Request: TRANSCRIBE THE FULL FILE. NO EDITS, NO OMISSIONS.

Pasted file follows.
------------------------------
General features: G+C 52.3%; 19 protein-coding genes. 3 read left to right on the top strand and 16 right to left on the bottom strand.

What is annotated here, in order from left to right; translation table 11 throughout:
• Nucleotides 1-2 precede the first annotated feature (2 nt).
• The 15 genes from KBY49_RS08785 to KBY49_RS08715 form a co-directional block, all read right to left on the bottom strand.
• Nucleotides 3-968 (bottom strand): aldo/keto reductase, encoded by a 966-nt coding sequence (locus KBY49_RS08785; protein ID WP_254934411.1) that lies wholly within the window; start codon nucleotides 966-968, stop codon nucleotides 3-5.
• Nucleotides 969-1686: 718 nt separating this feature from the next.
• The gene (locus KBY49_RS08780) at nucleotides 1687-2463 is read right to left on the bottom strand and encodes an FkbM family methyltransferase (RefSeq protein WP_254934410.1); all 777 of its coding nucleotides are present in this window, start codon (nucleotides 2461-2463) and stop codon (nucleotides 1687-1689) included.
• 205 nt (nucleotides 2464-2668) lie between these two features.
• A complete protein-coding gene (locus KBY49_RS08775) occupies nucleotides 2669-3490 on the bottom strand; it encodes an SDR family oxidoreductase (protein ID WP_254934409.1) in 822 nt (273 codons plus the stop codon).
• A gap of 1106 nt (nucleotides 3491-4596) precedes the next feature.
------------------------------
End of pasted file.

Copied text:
General features: G+C 52.3%; 19 protein-coding genes. 3 read left to right on the top strand and 16 right to left on the bottom strand.

What is annotated here, in order from left to right; translation table 11 throughout:
• Nucleotides 1-2 precede the first annotated feature (2 nt).
• The 15 genes from KBY49_RS08785 to KBY49_RS08715 form a co-directional block, all read right to left on the bottom strand.
• Nucleotides 3-968 (bottom strand): aldo/keto reductase, encoded by a 966-nt coding sequence (locus KBY49_RS08785; protein ID WP_254934411.1) that lies wholly within the window; start codon nucleotides 966-968, stop codon nucleotides 3-5.
• Nucleotides 969-1686: 718 nt separating this feature from the next.
• The gene (locus KBY49_RS08780) at nucleotides 1687-2463 is read right to left on the bottom strand and encodes an FkbM family methyltransferase (RefSeq protein WP_254934410.1); all 777 of its coding nucleotides are present in this window, start codon (nucleotides 2461-2463) and stop codon (nucleotides 1687-1689) included.
• 205 nt (nucleotides 2464-2668) lie between these two features.
• A complete protein-coding gene (locus KBY49_RS08775) occupies nucleotides 2669-3490 on the bottom strand; it encodes an SDR family oxidoreductase (protein ID WP_254934409.1) in 822 nt (273 codons plus the stop codon).
• A gap of 1106 nt (nucleotides 3491-4596) precedes the next feature.